What Causes Undigested Fat In Stools?
Undigested fat in stools can have various causes, ranging in severity from 'minor' to 'critical'. Finding the true cause means ruling out or confirming each possibility – in other words, diagnosis.
Diagnosis is usually a complex process due to the sheer number of possible causes and related symptoms. In order to diagnose undigested fat in stools, we could:
- Research the topic
- Find a doctor with the time
- Use a diagnostic computer system.
The process is the same, whichever method is used.
Step 1: List all Possible Causes
We begin by identifying the disease conditions which have "undigested fat in stools" as a symptom. Here are five possibilities:
- Cystic Fibrosis
- Heart Disease
- Liver Congestion
- Short Bowel Syndrome
Step 2: Build a Symptom Checklist
We then identify all possible symptoms and risk factors of each possible cause, and check the ones that apply:
sickness caused by wine
frequent abdominal discomfort
being nearly/totally bald
broad-spectrum antibiotic use
sleeping more than necessary
moderate unexplained weight loss
very high LDL cholesterol level
high alcohol consumption
elevated liver enzymes
heaviness of the legs
... and more than 60 others
Step 3: Rule Out or Confirm each Possible Cause
A differential diagnosis of your symptoms and risk factors finds the likely cause of undigested fat in stools:
|Short Bowel Syndrome
* This is a simple example to illustrate the process
Arriving at a Correct Diagnosis
is our online diagnosis tool that learns all about you through a straightforward process of multi-level questioning, providing diagnosis at the end.
Do you pass stools containing undigested fat? These stools might be yellow or pale in color, float, contain white specks, or leave an oily film on the toilet water.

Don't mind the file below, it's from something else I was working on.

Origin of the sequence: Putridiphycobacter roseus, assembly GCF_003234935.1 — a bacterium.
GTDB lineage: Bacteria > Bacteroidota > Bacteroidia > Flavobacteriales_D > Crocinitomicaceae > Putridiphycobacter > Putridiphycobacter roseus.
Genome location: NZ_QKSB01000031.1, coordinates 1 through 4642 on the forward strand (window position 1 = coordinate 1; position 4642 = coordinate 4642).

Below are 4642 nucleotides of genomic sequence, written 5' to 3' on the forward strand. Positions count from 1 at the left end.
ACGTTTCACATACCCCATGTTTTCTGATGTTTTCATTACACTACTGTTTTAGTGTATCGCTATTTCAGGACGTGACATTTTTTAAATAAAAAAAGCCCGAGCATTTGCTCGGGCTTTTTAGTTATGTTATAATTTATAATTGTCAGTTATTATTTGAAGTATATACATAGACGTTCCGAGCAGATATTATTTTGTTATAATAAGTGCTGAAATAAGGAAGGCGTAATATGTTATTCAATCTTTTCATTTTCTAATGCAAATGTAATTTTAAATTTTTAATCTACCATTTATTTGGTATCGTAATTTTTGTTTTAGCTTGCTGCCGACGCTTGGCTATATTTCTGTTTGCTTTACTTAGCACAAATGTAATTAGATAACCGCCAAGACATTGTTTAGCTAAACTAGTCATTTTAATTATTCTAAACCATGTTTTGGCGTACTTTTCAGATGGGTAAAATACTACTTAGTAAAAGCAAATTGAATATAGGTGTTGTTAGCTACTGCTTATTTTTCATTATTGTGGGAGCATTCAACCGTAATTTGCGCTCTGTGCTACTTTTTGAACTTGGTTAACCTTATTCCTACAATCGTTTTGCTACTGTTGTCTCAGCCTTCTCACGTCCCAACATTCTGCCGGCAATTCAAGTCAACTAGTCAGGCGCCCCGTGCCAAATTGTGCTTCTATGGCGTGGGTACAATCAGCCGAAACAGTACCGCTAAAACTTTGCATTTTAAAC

→ No / don't know
Based on your response to this question, which may indicate undigested fat in stools, The Analyst™
will consider possibilities such as:
Coronary Disease / Heart Attack
In one study, subjects with heart disease had 10 times more fat in their stool than heart-healthy individuals. This means those with heart disease weren't absorbing their fats [Am J Cardiology 5: p.295, 1960].
Stool fats (or fecal fats, or fecal lipids) are fats that are excreted in the feces. When secretions from the pancreas and liver are adequate, emulsified dietary fats are almost completely absorbed in the small intestine. When a malabsorption disorder or another cause disrupts this process, excretion of fat in the stool increases.
Steatorrhea also suggests the following possibilities:
Most people with cystic fibrosis have difficulty absorbing dietary fat, which in turn leads to steatorrhea. Cystic fibrosis interferes with the ability of the pancreas to secrete digestive enzymes: fat is normally broken down by lipase, a digestive enzyme that is produced and secreted by the pancreas.